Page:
You talk in your book about the value we place in the U.S. on individualism — the idea that we should be able to achieve anything on our own, and that asking for or needing societal help is considered a form of weakness. I imagine the existence of this ideal is one reason why we have so little political interest in family-focused policies. Why is this “individualistic” perspective so dangerous, especially for parents? How do we overcome it?
Studies consistently reveal that parents are less happy than non-parents, and American parents are the least happy. When researchers looked at the parental happiness gap in close to two dozen countries, the United States has the biggest happiness differential. The reasons are staring us in the face. University of Texas sociologist Jennifer Glass, who led the research, found the gap was caused by America’s lack of family-friendly social policies. I’ll just list a few: Seventy-seven percent of Americans working in the private sector lack paid parental leave. One in 4 mothers return to work 10-14 days after giving birth. The United States remains the only country among 41 nations that doesn’t mandate paid leave for new parents. The average cost of childcare in the U.S. is around $10,000 a year per child — close to two times what the government considers affordable. In some parts of the country, childcare costs double or triple that.
Sociologist Caitlyn Collins, who researches families, found that not only do American moms feel more guilt about not living up to cultural ideals of the “good mother” than their counterparts in other nations, but that public policy has a role to play in reducing that guilt: By giving mothers more time outside of work, encouraging fathers to take on more of the unpaid labor, and — I think this one is especially important — distributing the responsibility and costs of childrearing more broadly.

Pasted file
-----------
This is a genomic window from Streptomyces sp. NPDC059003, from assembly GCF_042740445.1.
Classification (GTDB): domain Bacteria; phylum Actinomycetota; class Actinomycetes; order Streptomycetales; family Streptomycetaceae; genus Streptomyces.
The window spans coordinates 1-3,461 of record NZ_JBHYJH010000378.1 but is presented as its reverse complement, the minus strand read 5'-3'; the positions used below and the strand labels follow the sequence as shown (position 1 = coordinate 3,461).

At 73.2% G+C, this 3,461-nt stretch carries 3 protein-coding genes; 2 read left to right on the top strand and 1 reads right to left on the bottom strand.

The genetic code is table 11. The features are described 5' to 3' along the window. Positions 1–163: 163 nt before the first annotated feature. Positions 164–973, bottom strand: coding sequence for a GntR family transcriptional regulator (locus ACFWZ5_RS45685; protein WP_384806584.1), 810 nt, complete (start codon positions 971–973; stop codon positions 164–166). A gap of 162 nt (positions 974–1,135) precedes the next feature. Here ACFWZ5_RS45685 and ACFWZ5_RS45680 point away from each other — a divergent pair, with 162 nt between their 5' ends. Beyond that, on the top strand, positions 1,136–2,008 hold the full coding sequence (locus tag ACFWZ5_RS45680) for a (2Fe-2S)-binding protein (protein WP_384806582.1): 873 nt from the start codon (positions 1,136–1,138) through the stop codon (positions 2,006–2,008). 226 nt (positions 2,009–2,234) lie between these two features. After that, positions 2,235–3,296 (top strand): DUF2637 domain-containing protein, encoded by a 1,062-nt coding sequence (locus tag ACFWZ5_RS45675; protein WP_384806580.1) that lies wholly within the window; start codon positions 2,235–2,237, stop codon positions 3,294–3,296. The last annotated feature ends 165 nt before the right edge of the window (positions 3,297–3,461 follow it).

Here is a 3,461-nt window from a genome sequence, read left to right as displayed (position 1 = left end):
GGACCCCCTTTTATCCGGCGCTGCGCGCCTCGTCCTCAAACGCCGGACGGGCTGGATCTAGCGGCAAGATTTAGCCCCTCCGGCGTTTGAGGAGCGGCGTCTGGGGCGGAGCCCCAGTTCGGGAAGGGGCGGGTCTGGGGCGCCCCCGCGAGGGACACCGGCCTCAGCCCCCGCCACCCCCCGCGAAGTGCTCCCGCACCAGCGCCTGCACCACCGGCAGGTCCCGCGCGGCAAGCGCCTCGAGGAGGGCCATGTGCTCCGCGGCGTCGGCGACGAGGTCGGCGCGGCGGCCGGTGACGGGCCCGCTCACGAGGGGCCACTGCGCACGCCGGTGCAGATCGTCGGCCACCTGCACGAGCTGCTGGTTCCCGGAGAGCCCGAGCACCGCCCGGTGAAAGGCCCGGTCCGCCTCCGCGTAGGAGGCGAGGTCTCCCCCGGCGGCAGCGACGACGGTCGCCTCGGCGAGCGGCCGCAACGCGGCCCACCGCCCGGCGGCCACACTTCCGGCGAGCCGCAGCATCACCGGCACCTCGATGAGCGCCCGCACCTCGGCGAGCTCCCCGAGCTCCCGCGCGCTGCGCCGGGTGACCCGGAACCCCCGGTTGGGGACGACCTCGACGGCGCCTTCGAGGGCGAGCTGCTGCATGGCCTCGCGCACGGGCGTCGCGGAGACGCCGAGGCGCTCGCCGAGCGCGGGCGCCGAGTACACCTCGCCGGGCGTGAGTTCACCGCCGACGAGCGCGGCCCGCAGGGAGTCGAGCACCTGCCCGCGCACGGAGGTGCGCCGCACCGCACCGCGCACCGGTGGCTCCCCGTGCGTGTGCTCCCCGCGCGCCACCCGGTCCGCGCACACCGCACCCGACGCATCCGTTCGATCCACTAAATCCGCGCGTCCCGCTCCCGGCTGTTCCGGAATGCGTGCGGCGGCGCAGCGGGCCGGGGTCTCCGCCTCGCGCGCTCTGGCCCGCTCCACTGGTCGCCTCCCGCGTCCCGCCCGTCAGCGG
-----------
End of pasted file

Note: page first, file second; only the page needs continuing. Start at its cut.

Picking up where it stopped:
But it’s not just a matter of increasing happiness levels or reducing guilt and shame. We know that when moms reach a breaking point, they feel forced to leave the workplace. When COVID-19 closed schools and childcare centers, it was women who left the labor force in droves. That can lead to all sorts of detrimental outcomes for both women and their families — reduced earning power, reduced savings, food insecurity, housing insecurity.
I think we may actually be starting to overcome it. Parents are looking around and noticing they are not alone. They are realizing that when parents repeat the same stories of struggle across the country, the problem is not personal, it is systemic. And systemic problems require systemic solutions. We have an activity on the Parent Nation website called The Big Shift Tool, where parents are invited to state their needs — affordable childcare, time off for pediatrician visits, that sort of thing — and then measure how many of those needs fall to the individual, in comparison to how many are supported by society and our institutions. It’s a really poignant way to reflect on how parents’ needs are (or aren’t) met and imagine what a society would look like where parents are truly supported.
No one should have to parent alone. Parents don’t just contribute to society, they create it. They’re raising the next wave of teachers, students, employees, employers, voters, parents. They are the guardians of our future.
As you’ve just said, parents everywhere are struggling — of course, some far more than others — in so many ways and for so many reasons. I love the point you make that these struggles are not our fault; they are not our failings, but rather society's failings. Can you talk a bit more about this idea? Why shouldn't we feel guilty about how little time we have to spend with our kids, about how little patience we may have with our kids, about the fact that we can't provide them with everything we think they deserve?